It was a chocolate lovers dream come true Saturday the at Dole Cannery.
Chocolate of all kinds were featured at the Hawaii Chocolate Festival.
From chocolate fountains and candy, to the more unusual chocolate lotion and even vodka.
The Hawaii Chocolate Festival had it all.
“We’re the only state in the United States growing chocolate so we kind wanted to showcase all things great here that we have chocolate,” said event coordinator Amy Hammond. “We’re hoping that Hawaii chocolate can become one of the most friendly ambassadors of aloha.”
Event organizers are hopeful that the growing cacao business in Hawaii will be a boost for the economy as well.
Case also will lead a $20 million round of new equity financing for the luxury destination club.
Case, who has served on Exclusive Resorts’ board since investing in the company in 2003, acquired majority ownership in 2004.
Exclusive Resorts has more than 3,000 members and a real estate portfolio valued at more than $1 billion. The Denver-based club was founded in 2002.
Case also owns Grove Farm, one of Kauai’s largest private landowners, and is chairman and CEO of Revolution, a market investment firm.
Jones Act Lawsuit Will Test Control of Hawaii’s Shipping Monopoly
By Malia Zimmerman, 10/20/2009 5:52:42 AM
Big Island small business owner Jim O’Keefe operated the O’Keefe & Sons Bread Bakers in Hilo, Hawaii for 13 years before shutting down his extensive operation in 2008. His popular bakery closure left 50 people out of work, retail customers searching for other restaurants to buy deli and baked goods from, and several area businesses, grocery stores and resorts scrambling for other local places to buy wholesale baked foods.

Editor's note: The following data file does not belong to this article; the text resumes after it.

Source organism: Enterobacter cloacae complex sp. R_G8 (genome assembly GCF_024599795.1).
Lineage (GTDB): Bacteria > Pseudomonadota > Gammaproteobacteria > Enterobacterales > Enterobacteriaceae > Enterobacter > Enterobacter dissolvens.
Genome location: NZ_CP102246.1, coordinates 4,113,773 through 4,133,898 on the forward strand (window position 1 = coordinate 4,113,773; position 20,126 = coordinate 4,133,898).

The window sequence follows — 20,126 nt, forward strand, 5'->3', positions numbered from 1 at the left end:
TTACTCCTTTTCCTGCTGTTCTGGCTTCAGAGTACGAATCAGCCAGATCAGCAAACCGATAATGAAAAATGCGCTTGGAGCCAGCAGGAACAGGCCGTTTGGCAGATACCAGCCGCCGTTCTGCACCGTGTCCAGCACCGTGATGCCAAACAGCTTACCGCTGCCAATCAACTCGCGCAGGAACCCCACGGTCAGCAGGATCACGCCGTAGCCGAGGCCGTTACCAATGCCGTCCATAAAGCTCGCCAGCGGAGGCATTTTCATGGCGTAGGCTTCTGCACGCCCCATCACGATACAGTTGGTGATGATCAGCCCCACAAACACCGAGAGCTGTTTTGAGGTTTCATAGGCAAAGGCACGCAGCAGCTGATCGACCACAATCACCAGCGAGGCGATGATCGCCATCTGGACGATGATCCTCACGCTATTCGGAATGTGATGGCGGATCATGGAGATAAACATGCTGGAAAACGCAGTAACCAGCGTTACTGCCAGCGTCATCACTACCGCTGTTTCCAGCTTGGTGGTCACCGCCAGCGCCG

The cost of doing business in Hawaii was just too high for O’Keefe to continue operating. Through his own research, he discovered that a large part of his expenses were for shipping flour and other food ingredients to the island of Hawaii.
“I would buy a 50 pound bag of flour for $6 or $7 in the mainland, and by the time it landed in Hilo, it cost me $12.50 a bag,” O’Keefe says.
O’Keefe, like virtually every other business person in Hawaii, sees the cost of goods skyrocket by the time they reach Hawaiian shores because of the Jones Act, a federal law that says all products shipped between American ports must be shipped in American made vessels by a crew that is 75 percent American. That law limits competition from world shippers, and raises the cost of doing business here, in O’Keefe’s case, by six figures over the life of his business.